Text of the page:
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Tuesday, October 21, 2014

Last 3 HORROR Movies

It being October—or “Shocktober,” as I like to say—I’ve pretty much limited my film intake to horror fare, which I’ve found comes in real handy when it’s time to post another Last 3 Horror Movies.  By the way, it’s time RIGHT NOW!

Title: Playback (2012)

Why did I watch this?: Why does anybody watch anything?

The viewing experience:  Playback is about a lot of stuff: family secrets, urban legends, demon possession, horny teens, the Devil kinda, etc., etc.  None of it adds up to a pleasant viewing experience however, in fact, I probably should’ve rolled with that “turn-this-off-now” feeling I got during the film’s opening sequence, which is primarily concerned with an infant in peril.  I’ve found since becoming a father that I have a low tolerance for this sort of thing.  But, feeling charitable—after all, it is the holiday season—I stuck with Playback and was the opposite of rewarded.

Playback isn’t all bad.  There is a pretty big extended celebrity cameo.  Which I’ll get to in a second.

Lingering questions: If the ultimate villain of Playback is the actual Devil (see also: Satan, Lucifer, The Prince of Darkness, Ol’ Horny Head Goat Feet), which we’re led to believe it is, why does he need to inhabit the body of a human being, or, rather, insert his soul into a fleshy human vessel, to complete his work on Earth?  And what kind of work is he trying to complete?  I mean, in Playback, Lucifer’s endgame appears to simply be replacing his next-of-kin’s soul with his own.  Then what?  And why would Satan need to use a video camera to capture souls?  He’s Satan!  Doesn’t he have eerie devil powers or whatever?

Also, the Devil spends most of the film’s runtime inside the body of a young man who isn’t blood-related to him, and things seem to be going just fine.  So, why is he so keen on setting up shop inside Julian?  There is a throwaway line, in which Satan, via Quinn—the film’s primary human antagonist, not my three-year-old daughter—mentions the weakness of human flesh and how he wishes he didn’t have to use it all the time and blah blah blah, but are things going to be any different inside of Julian?  It is never suggested that they will be.  Why am I still thinking about this?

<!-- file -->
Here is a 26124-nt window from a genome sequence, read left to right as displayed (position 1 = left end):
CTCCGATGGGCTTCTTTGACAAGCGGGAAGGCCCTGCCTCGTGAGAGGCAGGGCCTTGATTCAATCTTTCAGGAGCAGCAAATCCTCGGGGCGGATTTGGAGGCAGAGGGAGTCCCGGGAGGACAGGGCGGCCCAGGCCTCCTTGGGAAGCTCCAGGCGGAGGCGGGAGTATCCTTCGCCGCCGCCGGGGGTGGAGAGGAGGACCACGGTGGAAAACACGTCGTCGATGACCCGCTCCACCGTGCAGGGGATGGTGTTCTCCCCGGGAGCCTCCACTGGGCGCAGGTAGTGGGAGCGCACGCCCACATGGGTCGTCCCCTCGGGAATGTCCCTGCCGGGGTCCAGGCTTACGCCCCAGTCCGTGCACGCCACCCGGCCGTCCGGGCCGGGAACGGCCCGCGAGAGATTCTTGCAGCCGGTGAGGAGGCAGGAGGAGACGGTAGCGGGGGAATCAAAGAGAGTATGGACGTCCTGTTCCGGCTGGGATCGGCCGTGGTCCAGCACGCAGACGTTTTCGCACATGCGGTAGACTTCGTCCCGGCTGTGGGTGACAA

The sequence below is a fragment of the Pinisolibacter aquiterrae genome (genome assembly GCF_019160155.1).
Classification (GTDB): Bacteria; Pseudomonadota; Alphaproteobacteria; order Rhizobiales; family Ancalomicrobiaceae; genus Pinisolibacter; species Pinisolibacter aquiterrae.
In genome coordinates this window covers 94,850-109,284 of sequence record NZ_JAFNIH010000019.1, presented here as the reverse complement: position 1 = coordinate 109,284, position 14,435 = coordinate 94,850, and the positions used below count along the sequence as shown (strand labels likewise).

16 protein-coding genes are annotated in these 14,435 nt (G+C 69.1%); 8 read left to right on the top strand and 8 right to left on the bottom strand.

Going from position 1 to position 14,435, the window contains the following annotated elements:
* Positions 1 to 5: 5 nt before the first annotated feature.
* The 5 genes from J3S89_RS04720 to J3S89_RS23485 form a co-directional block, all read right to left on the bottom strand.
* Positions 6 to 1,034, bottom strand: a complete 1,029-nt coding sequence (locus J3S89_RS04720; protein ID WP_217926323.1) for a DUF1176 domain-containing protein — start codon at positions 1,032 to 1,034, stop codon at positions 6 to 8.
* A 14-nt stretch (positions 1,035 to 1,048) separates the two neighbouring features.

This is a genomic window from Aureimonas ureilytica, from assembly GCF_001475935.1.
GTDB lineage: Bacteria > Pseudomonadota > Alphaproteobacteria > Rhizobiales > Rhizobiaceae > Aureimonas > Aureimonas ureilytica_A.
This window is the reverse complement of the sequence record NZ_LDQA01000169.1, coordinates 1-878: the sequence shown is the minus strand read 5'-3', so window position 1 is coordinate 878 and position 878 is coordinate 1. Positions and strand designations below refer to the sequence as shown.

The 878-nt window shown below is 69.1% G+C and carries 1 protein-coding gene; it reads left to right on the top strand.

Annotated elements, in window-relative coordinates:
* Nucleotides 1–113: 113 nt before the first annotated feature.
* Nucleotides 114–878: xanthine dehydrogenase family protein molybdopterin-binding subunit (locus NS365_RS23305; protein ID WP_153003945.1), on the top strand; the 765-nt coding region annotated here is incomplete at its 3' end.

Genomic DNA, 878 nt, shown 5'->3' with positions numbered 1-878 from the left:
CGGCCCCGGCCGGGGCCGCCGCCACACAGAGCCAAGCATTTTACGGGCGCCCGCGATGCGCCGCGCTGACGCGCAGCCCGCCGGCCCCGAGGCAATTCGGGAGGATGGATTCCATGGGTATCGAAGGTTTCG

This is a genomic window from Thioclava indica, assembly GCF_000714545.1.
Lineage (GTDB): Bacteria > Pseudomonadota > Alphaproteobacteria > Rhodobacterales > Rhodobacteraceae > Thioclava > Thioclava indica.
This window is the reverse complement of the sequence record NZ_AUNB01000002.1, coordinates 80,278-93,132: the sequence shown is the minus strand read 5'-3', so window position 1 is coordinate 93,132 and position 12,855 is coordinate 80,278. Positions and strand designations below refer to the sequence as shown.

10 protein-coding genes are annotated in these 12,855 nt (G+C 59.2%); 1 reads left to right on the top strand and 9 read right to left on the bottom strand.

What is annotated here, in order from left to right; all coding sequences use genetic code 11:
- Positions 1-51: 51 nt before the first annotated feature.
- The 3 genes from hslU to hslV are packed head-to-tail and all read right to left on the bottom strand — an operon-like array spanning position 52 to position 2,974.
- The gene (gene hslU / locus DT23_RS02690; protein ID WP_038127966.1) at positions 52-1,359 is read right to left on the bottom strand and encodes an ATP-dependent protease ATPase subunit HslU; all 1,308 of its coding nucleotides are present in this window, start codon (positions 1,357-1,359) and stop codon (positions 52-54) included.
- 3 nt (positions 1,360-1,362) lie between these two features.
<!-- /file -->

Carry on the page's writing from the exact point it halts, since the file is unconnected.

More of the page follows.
Why is everybody’s favorite band Shiny Toy Guns?  They are mentioned once every 15 minutes.  It’s insane!

31 Days of Horror-worthy?: Of course not.  Not even for the big extended celebrity cameo which I promise I’ll get to in a minute, OK?

IMdB Plot Keywords: shot in the arm; shot in the stomach; shot in the forehead (the film’s crowning achievement—we’ll get there); head in a toilet; wheelchair bound; reference to Martin Scorsese; murder of a nude woman

IOU: When a relatively big name shows up in a low-budget creepy—like, say, a Charles S Dutton in a modern retelling of the old Monkey’s Paw story (stay tuned)—I always wonder, “To whom did that guy owe a favor?”  I then take a dainty sip of tea, adjust my ascot and continue feeling superior to everyone.

Playback’s got it’s very own Charles S. Dutton in Christian Slater, star of Heathers and Heathers DVD commentary track (probably).  This is the second time in the last two months I’ve experienced a surprise Slater Sighting.  First he popped up in Nymphomaniac: Volume 1 as the titular character’s oddly-accented father (I like Christian Slater just fine, but every time he’s on screen, the film grinds to a halt).  And now Playback, in which he plays a perverted police officer who eventually gets shot in the forehead (told ya!) while the hypnotized object of his sick desires listlessly watches.